Keeping Sultans alive and happy through winter

Discussion in 'Managing Your Flock' started by kindir, Nov 14, 2009.

  1. kindir

    kindir Chillin' With My Peeps

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    Aug 27, 2009
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    I have 2 Sultan hens and one Sultan roo in a small coop away from my other chickens because they were getting picked on. I got them prior to knowing that they aren't terribly hardy in the winter (now I know to check before buying, yes...) I live in Northeastern Connecticut and my understanding is that it's hard to keep them through the winter. Has anyone done this successfully?

    My plan is to move the entire coop into my garage which has been converted into a barn pretty much) and put a heat lamp in there with them so they will have no draft whatsoever but plenty of ventilation in there. It still won't be terribly warm, but it's the best I can do.

    Does this sound like it could work for them? Anyone have other thoughts or ideas? I'm really fond of them so I'd like to find a way to keep them happy and healthy through the winter...

    thanks!
     
  2. ThePolishPrincess

    ThePolishPrincess Chillin' With My Peeps

    Hello! [​IMG] I live in NY and have to deal with harsh winters, too. I've only have experience with one-Sultan, a roo-in the winter. I have a girl now, but seeing as she is less than a year old, this will be her first winter.

    Keeping them alive in winter is hard, but it is second to that on my list to keeping them healthy. Keeping them HEALTHY is what I find to be the hardest. Both go hand in hand, really. Sultans are one of the sickliest breeds. It's true.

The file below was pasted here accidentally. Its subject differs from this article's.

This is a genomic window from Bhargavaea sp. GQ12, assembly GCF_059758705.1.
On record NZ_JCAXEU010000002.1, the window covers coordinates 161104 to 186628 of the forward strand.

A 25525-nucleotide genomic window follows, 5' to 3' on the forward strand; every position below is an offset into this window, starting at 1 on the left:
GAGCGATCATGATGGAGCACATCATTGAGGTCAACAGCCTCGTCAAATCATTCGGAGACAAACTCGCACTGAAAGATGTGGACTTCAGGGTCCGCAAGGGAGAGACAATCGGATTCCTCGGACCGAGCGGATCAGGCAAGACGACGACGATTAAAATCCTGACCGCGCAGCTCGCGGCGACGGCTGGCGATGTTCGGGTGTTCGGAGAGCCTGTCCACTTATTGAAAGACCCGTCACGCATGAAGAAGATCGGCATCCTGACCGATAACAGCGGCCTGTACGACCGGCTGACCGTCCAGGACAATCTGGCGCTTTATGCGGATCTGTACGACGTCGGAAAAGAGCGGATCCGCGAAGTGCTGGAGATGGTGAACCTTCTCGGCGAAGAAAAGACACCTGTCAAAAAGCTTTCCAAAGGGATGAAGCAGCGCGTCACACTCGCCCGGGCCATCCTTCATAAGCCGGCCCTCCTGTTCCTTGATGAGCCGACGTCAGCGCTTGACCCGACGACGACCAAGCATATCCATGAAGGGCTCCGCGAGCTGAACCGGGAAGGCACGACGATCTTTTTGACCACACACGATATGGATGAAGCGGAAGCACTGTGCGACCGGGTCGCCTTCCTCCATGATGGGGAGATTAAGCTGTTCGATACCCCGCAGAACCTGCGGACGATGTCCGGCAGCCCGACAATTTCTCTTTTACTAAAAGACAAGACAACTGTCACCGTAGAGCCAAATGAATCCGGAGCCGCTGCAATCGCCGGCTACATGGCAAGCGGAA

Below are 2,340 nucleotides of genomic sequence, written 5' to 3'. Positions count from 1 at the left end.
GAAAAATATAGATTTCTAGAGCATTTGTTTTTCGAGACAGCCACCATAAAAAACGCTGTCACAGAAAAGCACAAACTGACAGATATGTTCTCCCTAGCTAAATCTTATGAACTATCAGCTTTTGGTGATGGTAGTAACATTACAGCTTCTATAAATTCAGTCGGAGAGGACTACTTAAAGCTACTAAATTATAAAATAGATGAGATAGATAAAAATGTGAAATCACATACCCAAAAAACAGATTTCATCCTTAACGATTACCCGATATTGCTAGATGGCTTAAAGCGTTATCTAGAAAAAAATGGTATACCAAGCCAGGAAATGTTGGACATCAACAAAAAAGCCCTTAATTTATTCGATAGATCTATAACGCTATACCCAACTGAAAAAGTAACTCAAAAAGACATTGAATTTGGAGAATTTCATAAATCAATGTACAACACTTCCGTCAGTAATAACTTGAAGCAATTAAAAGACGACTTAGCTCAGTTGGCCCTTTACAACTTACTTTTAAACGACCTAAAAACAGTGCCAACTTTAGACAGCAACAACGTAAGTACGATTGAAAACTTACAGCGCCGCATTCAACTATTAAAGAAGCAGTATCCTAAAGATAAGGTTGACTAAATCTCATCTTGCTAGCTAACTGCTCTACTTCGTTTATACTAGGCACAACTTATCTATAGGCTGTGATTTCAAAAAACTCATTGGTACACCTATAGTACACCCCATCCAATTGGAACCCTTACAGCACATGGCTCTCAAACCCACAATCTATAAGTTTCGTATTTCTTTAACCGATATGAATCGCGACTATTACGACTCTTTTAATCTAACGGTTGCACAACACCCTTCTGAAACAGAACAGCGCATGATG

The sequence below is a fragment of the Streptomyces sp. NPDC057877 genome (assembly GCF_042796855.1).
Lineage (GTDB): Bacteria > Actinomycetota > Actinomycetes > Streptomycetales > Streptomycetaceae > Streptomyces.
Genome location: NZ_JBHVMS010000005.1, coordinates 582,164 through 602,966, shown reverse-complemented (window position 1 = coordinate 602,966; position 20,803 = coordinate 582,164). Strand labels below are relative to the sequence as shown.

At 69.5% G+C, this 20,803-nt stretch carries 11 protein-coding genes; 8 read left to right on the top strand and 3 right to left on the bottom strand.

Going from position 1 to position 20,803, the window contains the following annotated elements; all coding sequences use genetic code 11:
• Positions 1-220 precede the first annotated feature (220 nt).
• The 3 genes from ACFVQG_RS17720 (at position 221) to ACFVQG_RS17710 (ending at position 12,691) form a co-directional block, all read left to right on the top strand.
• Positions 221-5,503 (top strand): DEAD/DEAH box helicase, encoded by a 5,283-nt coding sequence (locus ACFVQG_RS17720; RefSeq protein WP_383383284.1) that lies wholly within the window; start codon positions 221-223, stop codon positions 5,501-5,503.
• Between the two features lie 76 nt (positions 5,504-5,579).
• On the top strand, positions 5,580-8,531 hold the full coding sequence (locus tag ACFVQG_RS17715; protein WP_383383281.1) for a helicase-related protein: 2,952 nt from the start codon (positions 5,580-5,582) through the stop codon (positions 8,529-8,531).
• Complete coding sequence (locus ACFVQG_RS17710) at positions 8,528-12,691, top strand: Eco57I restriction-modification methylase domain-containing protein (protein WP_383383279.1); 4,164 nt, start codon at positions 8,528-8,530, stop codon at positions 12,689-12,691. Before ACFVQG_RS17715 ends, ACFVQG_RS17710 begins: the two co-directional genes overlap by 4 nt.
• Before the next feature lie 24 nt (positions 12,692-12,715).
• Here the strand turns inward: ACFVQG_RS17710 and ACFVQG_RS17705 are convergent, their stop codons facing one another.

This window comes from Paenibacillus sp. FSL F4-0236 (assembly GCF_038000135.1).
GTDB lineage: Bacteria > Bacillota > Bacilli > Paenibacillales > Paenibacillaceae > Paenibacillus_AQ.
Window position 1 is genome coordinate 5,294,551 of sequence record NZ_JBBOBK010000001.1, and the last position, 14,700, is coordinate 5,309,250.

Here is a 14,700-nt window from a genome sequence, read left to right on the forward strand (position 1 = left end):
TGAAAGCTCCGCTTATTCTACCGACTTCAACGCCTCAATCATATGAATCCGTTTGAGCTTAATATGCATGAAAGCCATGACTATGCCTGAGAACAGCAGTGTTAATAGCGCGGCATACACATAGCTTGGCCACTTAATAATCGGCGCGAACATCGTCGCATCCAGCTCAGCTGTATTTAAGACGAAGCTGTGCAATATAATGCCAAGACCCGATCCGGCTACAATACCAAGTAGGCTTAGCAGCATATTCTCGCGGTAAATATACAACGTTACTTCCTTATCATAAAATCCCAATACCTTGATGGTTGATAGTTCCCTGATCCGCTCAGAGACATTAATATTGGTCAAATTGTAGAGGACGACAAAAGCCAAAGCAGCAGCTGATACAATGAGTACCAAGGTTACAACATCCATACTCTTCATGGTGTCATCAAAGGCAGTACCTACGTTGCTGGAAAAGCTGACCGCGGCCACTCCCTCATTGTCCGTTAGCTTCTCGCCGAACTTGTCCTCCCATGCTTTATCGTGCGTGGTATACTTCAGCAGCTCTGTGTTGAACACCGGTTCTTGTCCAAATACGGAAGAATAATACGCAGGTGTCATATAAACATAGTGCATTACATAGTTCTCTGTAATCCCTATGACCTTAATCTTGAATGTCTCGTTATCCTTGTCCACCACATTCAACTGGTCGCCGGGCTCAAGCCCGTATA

I think you'll be having no problems this winter with that plan of yours, in all honesty. We keep our birds in a poorly insulated coop with no electric or heat, in the most pitiful of weather. And they still do okay.

    I think the hardest season is in the fall, when the cold 'jumps out' at the birds. That's when my roo got sick. This time of year, last year. I would suggest that although I don't think you'll be having any trouble, check out the birds every day to make sure they are in good health. If you see one sneezing, it's probably going to get worse. Best treat ASAP if you see something wrong. This year, in the spring, my pullet got sick twice. Great weather, but she still got a cold. Twice. I treated both times and eventually it didn't come back. They really are good birds, though.

    And don't stress about checking before buying. Everyone does this sometimes. I know I impulse-buy. [​IMG] It's doable. My roo made it through one winter successfully.
     
  3. kindir

    kindir Chillin' With My Peeps

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    Aug 27, 2009
    Connecticut
    Thanks for the reply. When I first got my sutlans my roo got very sick and I didn't think he would make it after getting a respiratory infection and then getting beaten up by my Black Australorp rooster. Now that he's in his own coop with his two hens he is doing great and crowing away every morning. I actually get 1 egg every other day from the hens pretty reliably.

    What is most commonly used for respiratory infections? I don't recall what I used the first time but I think it was one of the "cyclines" like tetracycline or doxycycline... Whatever they had a my local tractor supply store [​IMG]